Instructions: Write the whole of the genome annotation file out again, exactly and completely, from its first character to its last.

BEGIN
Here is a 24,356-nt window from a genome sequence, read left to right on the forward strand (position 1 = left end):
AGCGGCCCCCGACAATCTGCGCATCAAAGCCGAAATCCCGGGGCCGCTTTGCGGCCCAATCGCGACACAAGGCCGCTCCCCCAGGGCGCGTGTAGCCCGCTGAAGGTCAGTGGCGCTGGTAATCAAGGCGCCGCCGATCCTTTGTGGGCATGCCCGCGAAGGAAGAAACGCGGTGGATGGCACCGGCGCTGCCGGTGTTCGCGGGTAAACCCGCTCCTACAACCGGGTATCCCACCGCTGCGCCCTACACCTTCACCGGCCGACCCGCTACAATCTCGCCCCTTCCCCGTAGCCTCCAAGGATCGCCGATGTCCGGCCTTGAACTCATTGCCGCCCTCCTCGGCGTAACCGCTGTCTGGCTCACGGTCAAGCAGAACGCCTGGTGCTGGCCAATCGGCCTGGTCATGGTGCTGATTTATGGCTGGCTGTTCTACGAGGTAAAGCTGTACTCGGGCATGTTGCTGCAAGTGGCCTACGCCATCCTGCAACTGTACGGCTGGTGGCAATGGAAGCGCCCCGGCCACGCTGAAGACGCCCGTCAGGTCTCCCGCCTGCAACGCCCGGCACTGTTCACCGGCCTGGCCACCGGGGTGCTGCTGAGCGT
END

Here is a 24,356-nt window from a genome sequence, read left to right on the forward strand (position 1 = left end):
AGCGGCCCCCGACAATCTGCGCATCAAAGCCGAAATCCCGGGGCCGCTTTGCGGCCCAATCGCGACACAAGGCCGCTCCCCCAGGGCGCGTGTAGCCCGCTGAAGGTCAGTGGCGCTGGTAATCAAGGCGCCGCCGATCCTTTGTGGGCATGCCCGCGAAGGAAGAAACGCGGTGGATGGCACCGGCGCTGCCGGTGTTCGCGGGTAAACCCGCTCCTACAACCGGGTATCCCACCGCTGCGCCCTACACCTTCACCGGCCGACCCGCTACAATCTCGCCCCTTCCCCGTAGCCTCCAAGGATCGCCGATGTCCGGCCTTGAACTCATTGCCGCCCTCCTCGGCGTAACCGCTGTCTGGCTCACGGTCAAGCAGAACGCCTGGTGCTGGCCAATCGGCCTGGTCATGGTGCTGATTTATGGCTGGCTGTTCTACGAGGTAAAGCTGTACTCGGGCATGTTGCTGCAAGTGGCCTACGCCATCCTGCAACTGTACGGCTGGTGGCAATGGAAGCGCCCCGGCCACGCTGAAGACGCCCGTCAGGTCTCCCGCCTGCAACGCCCGGCACTGTTCACCGGCCTGGCCACCGGGGTGCTGCTGAGCGT